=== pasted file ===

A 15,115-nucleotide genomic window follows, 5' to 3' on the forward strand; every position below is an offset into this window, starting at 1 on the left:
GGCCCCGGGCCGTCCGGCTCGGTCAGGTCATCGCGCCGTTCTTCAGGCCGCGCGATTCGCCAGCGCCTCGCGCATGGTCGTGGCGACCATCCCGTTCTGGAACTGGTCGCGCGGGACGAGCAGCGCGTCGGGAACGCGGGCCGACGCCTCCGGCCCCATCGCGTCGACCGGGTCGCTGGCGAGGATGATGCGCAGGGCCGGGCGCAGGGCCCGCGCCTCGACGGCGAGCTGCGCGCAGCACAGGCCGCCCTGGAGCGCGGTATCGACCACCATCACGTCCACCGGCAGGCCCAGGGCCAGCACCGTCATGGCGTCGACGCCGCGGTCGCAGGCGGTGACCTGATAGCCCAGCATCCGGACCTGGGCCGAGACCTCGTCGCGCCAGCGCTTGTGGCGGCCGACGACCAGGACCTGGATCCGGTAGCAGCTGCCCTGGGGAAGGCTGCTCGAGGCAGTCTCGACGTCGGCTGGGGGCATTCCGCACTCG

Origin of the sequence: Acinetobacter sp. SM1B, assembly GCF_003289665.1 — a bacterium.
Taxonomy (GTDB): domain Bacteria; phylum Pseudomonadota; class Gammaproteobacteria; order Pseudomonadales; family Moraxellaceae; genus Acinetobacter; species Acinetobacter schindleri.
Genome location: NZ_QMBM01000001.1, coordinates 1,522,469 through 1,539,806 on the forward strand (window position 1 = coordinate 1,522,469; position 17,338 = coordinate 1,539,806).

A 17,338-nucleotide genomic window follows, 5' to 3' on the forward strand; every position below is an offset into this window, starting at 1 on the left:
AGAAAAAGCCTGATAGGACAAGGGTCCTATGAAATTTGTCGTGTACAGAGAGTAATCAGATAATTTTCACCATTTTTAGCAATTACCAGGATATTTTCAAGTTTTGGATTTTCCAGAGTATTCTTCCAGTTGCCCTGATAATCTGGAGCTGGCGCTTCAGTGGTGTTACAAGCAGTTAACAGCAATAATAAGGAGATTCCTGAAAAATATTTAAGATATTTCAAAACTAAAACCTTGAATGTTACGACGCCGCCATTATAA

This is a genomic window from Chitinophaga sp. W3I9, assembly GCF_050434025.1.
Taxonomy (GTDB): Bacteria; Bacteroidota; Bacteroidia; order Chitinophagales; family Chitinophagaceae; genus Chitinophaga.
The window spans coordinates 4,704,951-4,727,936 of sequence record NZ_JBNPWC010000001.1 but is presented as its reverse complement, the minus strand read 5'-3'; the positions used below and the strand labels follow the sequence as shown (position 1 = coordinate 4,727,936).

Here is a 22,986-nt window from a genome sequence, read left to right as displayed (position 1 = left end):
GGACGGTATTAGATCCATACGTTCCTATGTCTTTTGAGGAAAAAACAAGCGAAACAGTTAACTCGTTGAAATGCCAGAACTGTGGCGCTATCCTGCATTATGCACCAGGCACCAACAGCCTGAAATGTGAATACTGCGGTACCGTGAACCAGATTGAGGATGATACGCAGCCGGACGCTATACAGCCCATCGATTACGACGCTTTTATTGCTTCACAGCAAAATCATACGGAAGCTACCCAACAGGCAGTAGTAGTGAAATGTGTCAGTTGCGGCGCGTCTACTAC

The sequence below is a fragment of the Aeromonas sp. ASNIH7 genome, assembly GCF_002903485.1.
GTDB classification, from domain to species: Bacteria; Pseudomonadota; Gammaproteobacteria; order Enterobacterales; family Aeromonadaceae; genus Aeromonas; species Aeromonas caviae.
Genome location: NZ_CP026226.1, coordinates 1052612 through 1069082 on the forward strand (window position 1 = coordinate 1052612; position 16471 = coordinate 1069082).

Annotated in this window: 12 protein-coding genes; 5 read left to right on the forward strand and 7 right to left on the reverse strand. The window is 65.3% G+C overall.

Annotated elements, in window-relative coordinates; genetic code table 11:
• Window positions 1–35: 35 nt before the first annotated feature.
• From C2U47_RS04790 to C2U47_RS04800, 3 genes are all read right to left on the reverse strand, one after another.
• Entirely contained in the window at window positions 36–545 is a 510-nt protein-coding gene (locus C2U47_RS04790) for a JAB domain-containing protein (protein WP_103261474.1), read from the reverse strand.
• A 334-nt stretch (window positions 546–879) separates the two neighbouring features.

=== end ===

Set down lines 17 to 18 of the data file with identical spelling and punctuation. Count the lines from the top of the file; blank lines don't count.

Annotated elements, in window-relative coordinates; genetic code table 11:
• Window positions 1–35: 35 nt before the first annotated feature.